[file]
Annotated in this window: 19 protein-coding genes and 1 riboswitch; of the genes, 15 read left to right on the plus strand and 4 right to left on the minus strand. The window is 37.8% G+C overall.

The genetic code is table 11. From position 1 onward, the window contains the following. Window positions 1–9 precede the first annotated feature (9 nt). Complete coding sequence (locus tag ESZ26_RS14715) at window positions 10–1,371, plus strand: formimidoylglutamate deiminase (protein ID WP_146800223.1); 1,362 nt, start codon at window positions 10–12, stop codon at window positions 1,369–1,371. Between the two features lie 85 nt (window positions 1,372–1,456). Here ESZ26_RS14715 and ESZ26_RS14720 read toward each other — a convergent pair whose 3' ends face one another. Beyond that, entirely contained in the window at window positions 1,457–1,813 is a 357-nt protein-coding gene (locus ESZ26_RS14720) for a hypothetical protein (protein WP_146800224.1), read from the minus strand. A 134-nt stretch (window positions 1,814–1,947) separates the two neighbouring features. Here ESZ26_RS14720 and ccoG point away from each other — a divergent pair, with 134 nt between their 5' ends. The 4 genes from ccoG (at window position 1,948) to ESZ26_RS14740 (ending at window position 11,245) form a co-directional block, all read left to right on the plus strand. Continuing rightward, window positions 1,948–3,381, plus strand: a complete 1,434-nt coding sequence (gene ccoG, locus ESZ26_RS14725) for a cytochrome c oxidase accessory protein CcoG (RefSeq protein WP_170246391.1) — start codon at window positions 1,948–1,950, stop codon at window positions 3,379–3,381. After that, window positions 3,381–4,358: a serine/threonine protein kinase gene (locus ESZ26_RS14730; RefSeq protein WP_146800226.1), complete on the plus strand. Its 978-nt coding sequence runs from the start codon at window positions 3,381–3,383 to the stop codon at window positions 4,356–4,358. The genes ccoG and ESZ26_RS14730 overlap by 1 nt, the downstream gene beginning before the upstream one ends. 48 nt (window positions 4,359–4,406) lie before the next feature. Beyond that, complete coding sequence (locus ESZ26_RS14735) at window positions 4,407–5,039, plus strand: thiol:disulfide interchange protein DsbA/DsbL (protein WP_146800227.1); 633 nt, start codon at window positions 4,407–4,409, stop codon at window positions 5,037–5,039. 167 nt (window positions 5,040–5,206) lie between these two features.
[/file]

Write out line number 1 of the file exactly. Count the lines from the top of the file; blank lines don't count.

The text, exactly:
Annotated in this window: 19 protein-coding genes and 1 riboswitch; of the genes, 15 read left to right on the plus strand and 4 right to left on the minus strand. The window is 37.8% G+C overall.